Hawaii is, without a doubt the tropical capital of America, with its' beautiful soothing vistas, relaxing ambiance and totally down to earth cooking in every sense of the word. The definition of Kalua in Hawaii means that you are basically cooking in a man-made, underground oven. This tradition is still in existence today, where a whole pig will be cooked on a spit over hot lava coals under banana and ti leaves, for the best part of the day. Today, we are making the easy version.
My family and I love pulled pork, so I'm always trying to come up with different ways to prepare it. My version of Kalua smoky pulled pork, uses whole bananas. It's a great way to use the bananas that start to go brown and your children refuse to eat them.
Ti leaves or banana leaves are traditionally tied around the pork before roasting. However, I do find Ti leaves hard to come by in local stores so my banana method works extremely well, creating moisture and a unique flavor into the pork as it cooks over a low heat.
This recipe can be easily be turned into pulled pork barbeque sandwiches. Just add your favorite barbeque sauce to the pork when reheating it, toast some good sturdy rolls brushed with a little olive oil, then pile on the pork and top it off with some cool, crisp coleslaw and you have a sandwich made in heaven!
4-5 lb. boneless pork butt roast, trimmed of the fat
3 tbsp. liquid smoke
2 tbsp. sea salt or kosher salt
2 tbsp. olive oil
4 ripe bananas, washed and unpeeled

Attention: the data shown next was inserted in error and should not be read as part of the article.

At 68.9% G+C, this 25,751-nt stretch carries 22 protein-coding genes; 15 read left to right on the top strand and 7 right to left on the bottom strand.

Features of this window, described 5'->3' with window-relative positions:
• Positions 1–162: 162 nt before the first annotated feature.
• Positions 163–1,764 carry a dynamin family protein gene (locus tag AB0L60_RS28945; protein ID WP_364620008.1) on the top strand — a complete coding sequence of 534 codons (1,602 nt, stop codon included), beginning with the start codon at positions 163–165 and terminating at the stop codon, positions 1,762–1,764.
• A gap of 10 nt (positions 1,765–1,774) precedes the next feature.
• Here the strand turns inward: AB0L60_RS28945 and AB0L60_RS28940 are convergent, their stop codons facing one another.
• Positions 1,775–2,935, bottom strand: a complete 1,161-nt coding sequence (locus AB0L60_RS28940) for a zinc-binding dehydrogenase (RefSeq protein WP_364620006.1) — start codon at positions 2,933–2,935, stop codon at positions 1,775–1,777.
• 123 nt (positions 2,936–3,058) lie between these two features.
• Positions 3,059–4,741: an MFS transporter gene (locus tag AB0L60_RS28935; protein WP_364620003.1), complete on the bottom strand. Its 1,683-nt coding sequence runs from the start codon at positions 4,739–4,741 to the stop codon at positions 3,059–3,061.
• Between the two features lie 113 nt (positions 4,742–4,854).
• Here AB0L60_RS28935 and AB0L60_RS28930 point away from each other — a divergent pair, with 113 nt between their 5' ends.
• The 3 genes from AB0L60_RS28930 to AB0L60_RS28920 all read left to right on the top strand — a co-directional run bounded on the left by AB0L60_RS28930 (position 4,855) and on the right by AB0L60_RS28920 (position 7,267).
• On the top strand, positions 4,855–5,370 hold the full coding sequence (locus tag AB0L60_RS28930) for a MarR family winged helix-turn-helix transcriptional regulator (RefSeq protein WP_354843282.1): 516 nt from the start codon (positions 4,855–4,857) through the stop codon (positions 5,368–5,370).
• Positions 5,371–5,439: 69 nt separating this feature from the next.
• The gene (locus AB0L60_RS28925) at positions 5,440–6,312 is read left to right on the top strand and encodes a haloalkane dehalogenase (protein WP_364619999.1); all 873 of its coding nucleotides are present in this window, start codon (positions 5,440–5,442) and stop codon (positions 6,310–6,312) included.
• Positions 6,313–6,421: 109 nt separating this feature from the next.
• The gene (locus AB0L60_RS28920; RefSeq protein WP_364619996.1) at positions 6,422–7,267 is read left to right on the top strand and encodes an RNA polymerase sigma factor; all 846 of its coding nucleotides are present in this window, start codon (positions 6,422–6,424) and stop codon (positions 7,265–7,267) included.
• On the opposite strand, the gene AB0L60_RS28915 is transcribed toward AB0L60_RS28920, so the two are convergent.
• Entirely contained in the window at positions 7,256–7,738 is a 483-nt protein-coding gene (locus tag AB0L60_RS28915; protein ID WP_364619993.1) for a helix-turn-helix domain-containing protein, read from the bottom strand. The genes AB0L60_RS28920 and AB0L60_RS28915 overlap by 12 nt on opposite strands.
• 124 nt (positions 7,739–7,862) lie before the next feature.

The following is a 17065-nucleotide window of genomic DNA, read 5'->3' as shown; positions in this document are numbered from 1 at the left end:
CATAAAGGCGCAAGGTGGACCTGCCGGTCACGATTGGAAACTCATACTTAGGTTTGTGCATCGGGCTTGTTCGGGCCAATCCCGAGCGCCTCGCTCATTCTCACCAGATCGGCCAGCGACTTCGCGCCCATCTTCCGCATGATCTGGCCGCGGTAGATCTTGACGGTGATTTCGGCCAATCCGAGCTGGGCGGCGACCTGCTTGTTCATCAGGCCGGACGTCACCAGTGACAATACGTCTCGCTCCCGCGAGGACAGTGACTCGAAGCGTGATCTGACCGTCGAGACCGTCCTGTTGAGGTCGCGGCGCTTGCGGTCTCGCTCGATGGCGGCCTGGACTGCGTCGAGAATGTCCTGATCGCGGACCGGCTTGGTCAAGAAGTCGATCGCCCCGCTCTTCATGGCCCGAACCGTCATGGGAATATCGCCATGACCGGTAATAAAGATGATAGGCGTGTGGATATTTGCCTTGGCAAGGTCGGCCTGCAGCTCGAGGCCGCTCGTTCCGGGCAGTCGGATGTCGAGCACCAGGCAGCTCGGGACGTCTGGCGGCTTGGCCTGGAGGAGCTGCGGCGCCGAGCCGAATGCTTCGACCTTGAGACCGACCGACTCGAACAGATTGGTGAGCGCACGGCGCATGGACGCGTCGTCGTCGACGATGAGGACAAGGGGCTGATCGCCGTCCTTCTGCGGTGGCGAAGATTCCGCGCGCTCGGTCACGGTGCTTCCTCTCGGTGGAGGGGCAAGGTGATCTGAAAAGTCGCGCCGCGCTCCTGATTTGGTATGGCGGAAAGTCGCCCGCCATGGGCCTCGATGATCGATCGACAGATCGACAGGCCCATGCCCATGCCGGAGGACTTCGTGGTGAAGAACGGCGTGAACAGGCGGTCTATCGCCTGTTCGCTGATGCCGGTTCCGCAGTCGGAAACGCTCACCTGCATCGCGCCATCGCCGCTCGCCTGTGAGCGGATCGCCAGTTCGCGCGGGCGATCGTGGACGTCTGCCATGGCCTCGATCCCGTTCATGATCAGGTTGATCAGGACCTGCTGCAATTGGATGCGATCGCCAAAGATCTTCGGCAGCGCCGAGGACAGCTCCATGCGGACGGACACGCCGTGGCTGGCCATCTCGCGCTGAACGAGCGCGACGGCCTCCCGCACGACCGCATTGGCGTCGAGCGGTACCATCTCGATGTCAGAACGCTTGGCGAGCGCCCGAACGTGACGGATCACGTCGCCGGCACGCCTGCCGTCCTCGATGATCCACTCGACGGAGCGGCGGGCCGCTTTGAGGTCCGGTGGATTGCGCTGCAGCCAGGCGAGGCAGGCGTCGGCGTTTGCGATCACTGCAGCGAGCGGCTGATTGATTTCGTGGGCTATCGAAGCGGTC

5 cups of water
Preheat the oven to 300 degrees F.
1. With a sharp utility knife make several deep slits into the pork (you can't have too many)!
2. Then, rub the liquid smoke and sea salt into the meat, and lastly, rub all over with olive oil. Next, put the bananas directly on top of the pork. Place the pork in a deep-sided roasting pan or large pot and pour the water around the edges of the pan or pot. Cover tightly with foil sealing the edges or use a very tight fitting lid. Cook for 3 hours undisturbed.
3. Carefully remove the meat to a cutting board or large dish and let it cool down. Reserve the juices from the pan.
4. Shred the pork with 2 forks pulling away all of the fatty bits. If you are shredding the pork for the next day, make sure to add a little of the reserved stock to it. This will keep the meat nice and moist while it sits in the refrigerator.
In a slow cooker prepare the pork the same way as directed above and cook for at least 8 hours, or until tender. Then, follow steps 3 and 4.
There are lots of different sea salts on the market nowadays but are sometimes pretty expensive. Please feel free to experiment with whichever flavor you choose. Red sea salt is commonly used in this recipe. However, kosher salt works well here if you cannot find, or afford, fancy sea salt!